He said again that it worked fine, he was used to a bigger monitor but the 11" was OK. He just put Xcode in full screen mode, and would toggle the various UI elements as he needed them (you can toggle the Navigator with command-0, and toggle the IB Inspector with alt-command-0). Also, you can navigate your file hierarchy with the breadcrumbs (or whatever the bar near the top with the current file name is called) so you don't need the Navigator.

    Again, I was surprised and would have never considered an 11" for development. I would have only reluctantly considered the 15" MBP, but based on this guy's experience I would now consider the 15", maybe the 13".
     
  7. Mac_Max macrumors 6502

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    Mar 8, 2004
    #7
    I do most of my at-home development on a Sager 15" 1080LCD/Quad Core i7 monster. If I'm limited to one screen, a la a laptop, I probably would be hard pressed not to have a machine with a high resolution display. For that reason I would go with the 15" or 17" MBP.
     
  8. K42, Aug 12, 2011
    Last edited: Aug 12, 2011

    K42 macrumors regular

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    #8
    This might work if you are only doing development on the Mac, but if you are also using windows I think that you will want a higher solution.

    I would epect that a small screen will work for editing "on the road", but I would find it very uncomfortable if I would have to use it all the time.
     
  9. macsmurf macrumors 65816

    macsmurf

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    Aug 3, 2007
    #9
    8 GB only makes sense for certain kinds of programming. It doesn't for iOS apps.

    I have no problem programming on a two year old macbook 13". I've upgraded it with a SSD and 4 GB RAM which, incidentally, the Air already has. I have a colleague who programs exclusively on the pre-i5 13" air. Both of us use 24" external monitors on a normal work day. He mostly does PHP and I mostly do Java.

    If you need 8 GB for iOS programming you're doing something wrong, IMHO.
     
  10. PatrickCocoa macrumors 6502a

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    Dec 2, 2008
    #10
    Agree, but

    I agree with you. But a guy who's actually done it (used a 11" MBA for development) says it works (for him). I was surprised, and am still skeptical, but I want to avoid automatically rejecting new ideas that don't fit my preconceived notions.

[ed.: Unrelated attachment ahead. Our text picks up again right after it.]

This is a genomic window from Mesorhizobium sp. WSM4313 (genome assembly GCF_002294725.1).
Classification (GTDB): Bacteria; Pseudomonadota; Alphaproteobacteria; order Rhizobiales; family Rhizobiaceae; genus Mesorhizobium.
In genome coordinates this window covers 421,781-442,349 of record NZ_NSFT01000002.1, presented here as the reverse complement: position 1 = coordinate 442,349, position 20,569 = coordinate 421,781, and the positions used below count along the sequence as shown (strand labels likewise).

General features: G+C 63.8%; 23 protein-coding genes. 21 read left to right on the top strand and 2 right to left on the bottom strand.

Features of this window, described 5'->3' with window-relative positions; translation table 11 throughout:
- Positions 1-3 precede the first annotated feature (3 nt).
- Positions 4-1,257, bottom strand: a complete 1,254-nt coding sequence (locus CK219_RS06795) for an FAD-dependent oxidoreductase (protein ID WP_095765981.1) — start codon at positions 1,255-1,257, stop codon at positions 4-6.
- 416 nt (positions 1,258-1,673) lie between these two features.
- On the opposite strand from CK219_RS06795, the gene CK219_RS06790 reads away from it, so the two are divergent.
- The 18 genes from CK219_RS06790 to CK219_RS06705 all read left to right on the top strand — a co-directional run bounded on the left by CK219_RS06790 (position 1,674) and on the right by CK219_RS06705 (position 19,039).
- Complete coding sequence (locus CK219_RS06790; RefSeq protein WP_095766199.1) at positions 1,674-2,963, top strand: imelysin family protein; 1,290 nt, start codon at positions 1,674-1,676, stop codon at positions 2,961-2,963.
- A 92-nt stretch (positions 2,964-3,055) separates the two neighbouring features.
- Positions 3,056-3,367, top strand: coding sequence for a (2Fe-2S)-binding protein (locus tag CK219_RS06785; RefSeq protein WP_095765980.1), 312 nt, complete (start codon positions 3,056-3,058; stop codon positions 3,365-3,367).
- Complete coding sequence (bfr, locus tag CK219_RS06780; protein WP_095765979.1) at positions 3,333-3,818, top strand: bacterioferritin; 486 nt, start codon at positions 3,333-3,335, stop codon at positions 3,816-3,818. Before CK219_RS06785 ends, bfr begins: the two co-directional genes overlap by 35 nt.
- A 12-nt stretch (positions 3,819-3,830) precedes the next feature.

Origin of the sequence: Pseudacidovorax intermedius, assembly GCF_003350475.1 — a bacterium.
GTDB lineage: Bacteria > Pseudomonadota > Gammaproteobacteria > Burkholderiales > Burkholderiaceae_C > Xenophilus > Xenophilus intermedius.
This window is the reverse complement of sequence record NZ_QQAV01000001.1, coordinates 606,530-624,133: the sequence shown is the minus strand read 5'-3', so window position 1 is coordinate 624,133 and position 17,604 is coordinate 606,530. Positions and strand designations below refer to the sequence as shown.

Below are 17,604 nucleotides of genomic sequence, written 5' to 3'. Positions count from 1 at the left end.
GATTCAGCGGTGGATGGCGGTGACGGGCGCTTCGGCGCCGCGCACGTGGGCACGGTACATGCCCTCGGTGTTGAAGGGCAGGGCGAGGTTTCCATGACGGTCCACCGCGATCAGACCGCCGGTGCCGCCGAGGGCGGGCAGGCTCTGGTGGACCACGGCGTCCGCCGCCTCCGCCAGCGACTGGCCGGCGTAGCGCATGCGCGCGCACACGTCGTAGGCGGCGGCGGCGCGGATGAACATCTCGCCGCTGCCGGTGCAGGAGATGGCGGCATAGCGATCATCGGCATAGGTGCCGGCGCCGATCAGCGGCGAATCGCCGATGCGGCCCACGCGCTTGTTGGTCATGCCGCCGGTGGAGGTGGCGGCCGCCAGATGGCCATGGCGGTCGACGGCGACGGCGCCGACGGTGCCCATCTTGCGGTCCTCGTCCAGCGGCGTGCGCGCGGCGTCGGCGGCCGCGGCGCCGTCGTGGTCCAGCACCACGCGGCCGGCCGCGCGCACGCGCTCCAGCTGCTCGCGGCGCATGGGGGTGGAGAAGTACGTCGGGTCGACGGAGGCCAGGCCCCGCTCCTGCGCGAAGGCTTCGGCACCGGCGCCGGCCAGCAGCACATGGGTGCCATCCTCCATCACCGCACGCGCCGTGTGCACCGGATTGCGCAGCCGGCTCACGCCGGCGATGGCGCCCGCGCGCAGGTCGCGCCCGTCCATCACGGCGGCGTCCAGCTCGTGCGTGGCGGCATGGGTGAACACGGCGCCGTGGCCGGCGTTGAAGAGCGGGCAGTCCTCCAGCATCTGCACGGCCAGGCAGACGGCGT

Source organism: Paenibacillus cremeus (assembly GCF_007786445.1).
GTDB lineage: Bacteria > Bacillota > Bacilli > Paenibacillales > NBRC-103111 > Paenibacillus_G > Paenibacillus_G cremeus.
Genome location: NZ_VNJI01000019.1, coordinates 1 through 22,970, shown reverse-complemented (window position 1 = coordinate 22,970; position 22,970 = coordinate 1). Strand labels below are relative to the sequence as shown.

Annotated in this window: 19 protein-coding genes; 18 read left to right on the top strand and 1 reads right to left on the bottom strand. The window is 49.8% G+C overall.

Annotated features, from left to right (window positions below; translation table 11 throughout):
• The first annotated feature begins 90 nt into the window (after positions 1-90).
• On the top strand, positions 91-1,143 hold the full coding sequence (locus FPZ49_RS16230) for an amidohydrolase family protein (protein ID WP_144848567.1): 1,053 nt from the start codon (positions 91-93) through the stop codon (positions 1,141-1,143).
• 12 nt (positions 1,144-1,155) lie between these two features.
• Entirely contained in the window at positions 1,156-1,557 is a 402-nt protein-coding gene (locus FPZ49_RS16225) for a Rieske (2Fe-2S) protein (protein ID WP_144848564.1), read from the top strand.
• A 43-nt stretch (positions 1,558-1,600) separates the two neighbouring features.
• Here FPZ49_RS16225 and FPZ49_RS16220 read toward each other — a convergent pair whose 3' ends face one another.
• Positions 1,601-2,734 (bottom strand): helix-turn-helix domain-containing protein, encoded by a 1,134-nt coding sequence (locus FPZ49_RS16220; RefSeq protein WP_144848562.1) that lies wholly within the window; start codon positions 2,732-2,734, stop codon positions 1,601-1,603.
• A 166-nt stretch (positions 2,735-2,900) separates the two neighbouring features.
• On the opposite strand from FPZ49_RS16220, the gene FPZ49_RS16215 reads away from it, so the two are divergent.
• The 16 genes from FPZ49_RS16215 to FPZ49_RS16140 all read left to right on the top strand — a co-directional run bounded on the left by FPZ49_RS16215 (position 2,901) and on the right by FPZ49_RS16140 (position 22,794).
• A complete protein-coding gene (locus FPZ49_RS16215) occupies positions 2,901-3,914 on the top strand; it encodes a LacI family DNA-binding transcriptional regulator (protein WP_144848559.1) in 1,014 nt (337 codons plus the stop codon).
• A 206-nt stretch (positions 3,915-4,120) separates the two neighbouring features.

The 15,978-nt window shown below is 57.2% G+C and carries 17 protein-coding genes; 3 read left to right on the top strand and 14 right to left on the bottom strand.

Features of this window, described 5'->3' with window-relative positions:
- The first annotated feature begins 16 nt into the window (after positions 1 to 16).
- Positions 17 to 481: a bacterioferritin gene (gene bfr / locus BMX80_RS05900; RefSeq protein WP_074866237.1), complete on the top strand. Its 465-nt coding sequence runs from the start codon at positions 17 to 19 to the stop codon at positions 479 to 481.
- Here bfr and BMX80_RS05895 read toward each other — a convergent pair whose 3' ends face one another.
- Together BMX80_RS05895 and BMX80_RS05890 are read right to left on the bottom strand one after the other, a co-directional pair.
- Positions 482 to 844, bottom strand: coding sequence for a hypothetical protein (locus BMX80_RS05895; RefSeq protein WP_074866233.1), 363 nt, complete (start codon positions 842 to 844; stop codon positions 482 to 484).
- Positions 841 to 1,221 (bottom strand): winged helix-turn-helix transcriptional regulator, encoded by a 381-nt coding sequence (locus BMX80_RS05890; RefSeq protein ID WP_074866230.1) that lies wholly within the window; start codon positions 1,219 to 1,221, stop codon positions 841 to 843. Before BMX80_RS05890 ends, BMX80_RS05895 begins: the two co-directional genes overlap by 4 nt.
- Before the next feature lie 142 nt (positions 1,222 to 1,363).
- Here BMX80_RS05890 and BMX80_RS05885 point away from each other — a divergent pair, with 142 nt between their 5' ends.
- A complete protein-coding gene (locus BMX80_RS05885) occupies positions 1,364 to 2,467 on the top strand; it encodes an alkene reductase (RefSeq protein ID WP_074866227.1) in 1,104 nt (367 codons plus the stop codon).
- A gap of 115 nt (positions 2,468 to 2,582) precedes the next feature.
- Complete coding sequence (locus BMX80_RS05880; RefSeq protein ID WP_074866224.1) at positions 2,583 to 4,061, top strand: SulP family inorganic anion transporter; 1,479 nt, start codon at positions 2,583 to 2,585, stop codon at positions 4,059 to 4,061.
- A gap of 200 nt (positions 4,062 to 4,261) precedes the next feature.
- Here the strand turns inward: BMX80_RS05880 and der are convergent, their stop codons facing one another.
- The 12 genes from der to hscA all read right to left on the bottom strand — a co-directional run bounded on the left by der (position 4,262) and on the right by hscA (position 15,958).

I'm not in the market for a new laptop or desktop setup, but the next time I am I'll take a look at the MBA 11", which I wouldn't have before. Maybe it'll be a great new experience and it'll change my life. Probably not, but if I don't try I won't know.
     
  11. KnightWRX macrumors Pentium

    KnightWRX

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    Jan 28, 2009
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    Quebec, Canada
    #11
    Any Intel Mac Laptop or desktop will work for what you want to do. There are no "minimum" requirements per say for programming, programming is not really an intensive task in and of itself.

    I value screen real-estate, but all Macs have ports designed to plug in an external monitor so that's a non-issue.

    Just get whatever you want and it will work just fine.
     
  12. richpjr thread starter macrumors 68030

    richpjr

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    May 9, 2006
    #12
    So I looked at both the 13" MacBook Pro and Airs yesterday and was kind of surprised that the Pro has such a low resolution. That was pretty disappointing, though the color and viewing angle seemed better on it than on the Air. The Air seems pretty snappy - I guess the RAM is the big thing.
     
  13. Mac_Max macrumors 6502

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    #13
    The SSD in the MBA helps a lot in terms of responsiveness. You could always go for the Air and use an external display for more screen real estate when you're at your desk.
     
  14. richpjr thread starter macrumors 68030

    richpjr

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    May 9, 2006
    #14
    I went down and looked at both long and hard tonight and came home with the 13" MacBook Air with the 256GB SSD and the core i7. The resolution on the MBP just bugged me. I have a 24" monitor both at work and home that I can use with it if needed so I think I am covered.